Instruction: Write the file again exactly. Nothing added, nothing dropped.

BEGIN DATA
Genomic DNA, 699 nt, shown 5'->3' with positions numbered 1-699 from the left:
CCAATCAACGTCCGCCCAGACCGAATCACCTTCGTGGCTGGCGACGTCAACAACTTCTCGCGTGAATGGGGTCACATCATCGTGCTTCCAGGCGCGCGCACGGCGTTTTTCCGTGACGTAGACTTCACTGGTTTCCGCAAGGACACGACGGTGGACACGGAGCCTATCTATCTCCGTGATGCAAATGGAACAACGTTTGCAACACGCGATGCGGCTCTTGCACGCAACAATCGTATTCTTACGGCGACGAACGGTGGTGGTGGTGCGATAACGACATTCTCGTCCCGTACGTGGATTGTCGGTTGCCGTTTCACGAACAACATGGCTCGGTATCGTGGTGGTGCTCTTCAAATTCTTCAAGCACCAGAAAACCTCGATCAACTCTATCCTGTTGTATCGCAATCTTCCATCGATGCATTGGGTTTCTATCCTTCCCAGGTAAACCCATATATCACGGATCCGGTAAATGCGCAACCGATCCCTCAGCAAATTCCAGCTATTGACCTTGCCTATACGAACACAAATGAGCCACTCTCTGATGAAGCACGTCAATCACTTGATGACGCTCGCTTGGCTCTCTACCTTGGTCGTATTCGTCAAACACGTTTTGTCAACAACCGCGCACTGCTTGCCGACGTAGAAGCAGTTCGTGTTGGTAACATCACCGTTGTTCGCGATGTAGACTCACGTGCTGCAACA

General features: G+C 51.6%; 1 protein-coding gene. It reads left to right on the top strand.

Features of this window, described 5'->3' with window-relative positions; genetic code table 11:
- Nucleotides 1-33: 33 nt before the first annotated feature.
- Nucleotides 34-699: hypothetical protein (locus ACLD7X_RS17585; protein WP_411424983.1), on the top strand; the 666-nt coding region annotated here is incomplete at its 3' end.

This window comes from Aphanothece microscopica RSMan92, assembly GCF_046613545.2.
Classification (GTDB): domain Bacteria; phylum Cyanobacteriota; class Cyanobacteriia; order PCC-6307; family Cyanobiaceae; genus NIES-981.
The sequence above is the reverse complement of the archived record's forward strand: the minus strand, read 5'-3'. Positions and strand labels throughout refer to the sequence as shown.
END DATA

Genomic DNA, 699 nt, shown 5'->3' with positions numbered 1-699 from the left:
CCAATCAACGTCCGCCCAGACCGAATCACCTTCGTGGCTGGCGACGTCAACAACTTCTCGCGTGAATGGGGTCACATCATCGTGCTTCCAGGCGCGCGCACGGCGTTTTTCCGTGACGTAGACTTCACTGGTTTCCGCAAGGACACGACGGTGGACACGGAGCCTATCTATCTCCGTGATGCAAATGGAACAACGTTTGCAACACGCGATGCGGCTCTTGCACGCAACAATCGTATTCTTACGGCGACGAACGGTGGTGGTGGTGCGATAACGACATTCTCGTCCCGTACGTGGATTGTCGGTTGCCGTTTCACGAACAACATGGCTCGGTATCGTGGTGGTGCTCTTCAAATTCTTCAAGCACCAGAAAACCTCGATCAACTCTATCCTGTTGTATCGCAATCTTCCATCGATGCATTGGGTTTCTATCCTTCCCAGGTAAACCCATATATCACGGATCCGGTAAATGCGCAACCGATCCCTCAGCAAATTCCAGCTATTGACCTTGCCTATACGAACACAAATGAGCCACTCTCTGATGAAGCACGTCAATCACTTGATGACGCTCGCTTGGCTCTCTACCTTGGTCGTATTCGTCAAACACGTTTTGTCAACAACCGCGCACTGCTTGCCGACGTAGAAGCAGTTCGTGTTGGTAACATCACCGTTGTTCGCGATGTAGACTCACGTGCTGCAACA

General features: G+C 51.6%; 1 protein-coding gene. It reads left to right on the top strand.

Features of this window, described 5'->3' with window-relative positions; genetic code table 11:
- Nucleotides 1-33: 33 nt before the first annotated feature.
- Nucleotides 34-699: hypothetical protein (locus ACLD7X_RS17585; protein WP_411424983.1), on the top strand; the 666-nt coding region annotated here is incomplete at its 3' end.

This window comes from Aphanothece microscopica RSMan92, assembly GCF_046613545.2.
Classification (GTDB): domain Bacteria; phylum Cyanobacteriota; class Cyanobacteriia; order PCC-6307; family Cyanobiaceae; genus NIES-981.
The sequence above is the reverse complement of the archived record's forward strand: the minus strand, read 5'-3'. Positions and strand labels throughout refer to the sequence as shown.